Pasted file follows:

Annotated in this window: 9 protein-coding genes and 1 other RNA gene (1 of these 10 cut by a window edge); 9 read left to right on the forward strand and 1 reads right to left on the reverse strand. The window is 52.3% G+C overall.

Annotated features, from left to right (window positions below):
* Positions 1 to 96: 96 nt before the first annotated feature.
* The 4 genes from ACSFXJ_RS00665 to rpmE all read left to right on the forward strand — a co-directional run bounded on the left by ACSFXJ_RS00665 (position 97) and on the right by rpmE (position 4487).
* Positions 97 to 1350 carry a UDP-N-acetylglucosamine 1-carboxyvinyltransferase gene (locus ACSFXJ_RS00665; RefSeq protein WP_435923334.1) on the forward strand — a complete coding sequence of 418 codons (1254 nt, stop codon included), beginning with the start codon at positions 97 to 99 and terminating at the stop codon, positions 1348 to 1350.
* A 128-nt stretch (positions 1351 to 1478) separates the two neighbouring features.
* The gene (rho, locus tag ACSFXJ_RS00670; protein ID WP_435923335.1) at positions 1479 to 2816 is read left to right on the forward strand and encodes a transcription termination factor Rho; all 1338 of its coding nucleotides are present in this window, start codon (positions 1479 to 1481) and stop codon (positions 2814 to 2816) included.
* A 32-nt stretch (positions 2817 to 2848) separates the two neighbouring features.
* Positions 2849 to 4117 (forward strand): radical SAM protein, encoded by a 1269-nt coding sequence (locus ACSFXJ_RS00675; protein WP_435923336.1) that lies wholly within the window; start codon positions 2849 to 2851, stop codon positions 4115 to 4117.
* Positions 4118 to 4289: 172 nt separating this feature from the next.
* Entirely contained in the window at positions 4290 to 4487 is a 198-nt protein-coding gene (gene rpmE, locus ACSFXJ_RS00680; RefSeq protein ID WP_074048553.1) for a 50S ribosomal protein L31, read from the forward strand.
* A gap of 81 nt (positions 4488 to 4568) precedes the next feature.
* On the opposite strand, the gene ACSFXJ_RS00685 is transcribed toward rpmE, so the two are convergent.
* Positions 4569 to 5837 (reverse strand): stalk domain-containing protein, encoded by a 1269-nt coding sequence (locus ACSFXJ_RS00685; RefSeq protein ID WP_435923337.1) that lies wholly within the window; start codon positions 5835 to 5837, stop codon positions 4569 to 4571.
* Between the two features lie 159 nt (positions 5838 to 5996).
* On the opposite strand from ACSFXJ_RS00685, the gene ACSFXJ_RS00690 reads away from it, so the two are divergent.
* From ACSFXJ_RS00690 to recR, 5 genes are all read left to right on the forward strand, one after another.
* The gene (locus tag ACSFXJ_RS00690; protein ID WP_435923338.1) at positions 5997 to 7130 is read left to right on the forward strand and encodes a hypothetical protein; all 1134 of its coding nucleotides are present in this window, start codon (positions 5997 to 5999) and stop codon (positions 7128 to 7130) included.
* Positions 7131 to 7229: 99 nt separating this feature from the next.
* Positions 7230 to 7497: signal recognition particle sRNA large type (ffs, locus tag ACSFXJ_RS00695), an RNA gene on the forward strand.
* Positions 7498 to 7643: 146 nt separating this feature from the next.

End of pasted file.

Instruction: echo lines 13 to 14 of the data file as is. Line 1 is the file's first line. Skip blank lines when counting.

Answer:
* On the opposite strand, the gene ACSFXJ_RS00685 is transcribed toward rpmE, so the two are convergent.
* Positions 4569 to 5837 (reverse strand): stalk domain-containing protein, encoded by a 1269-nt coding sequence (locus ACSFXJ_RS00685; RefSeq protein ID WP_435923337.1) that lies wholly within the window; start codon positions 5835 to 5837, stop codon positions 4569 to 4571.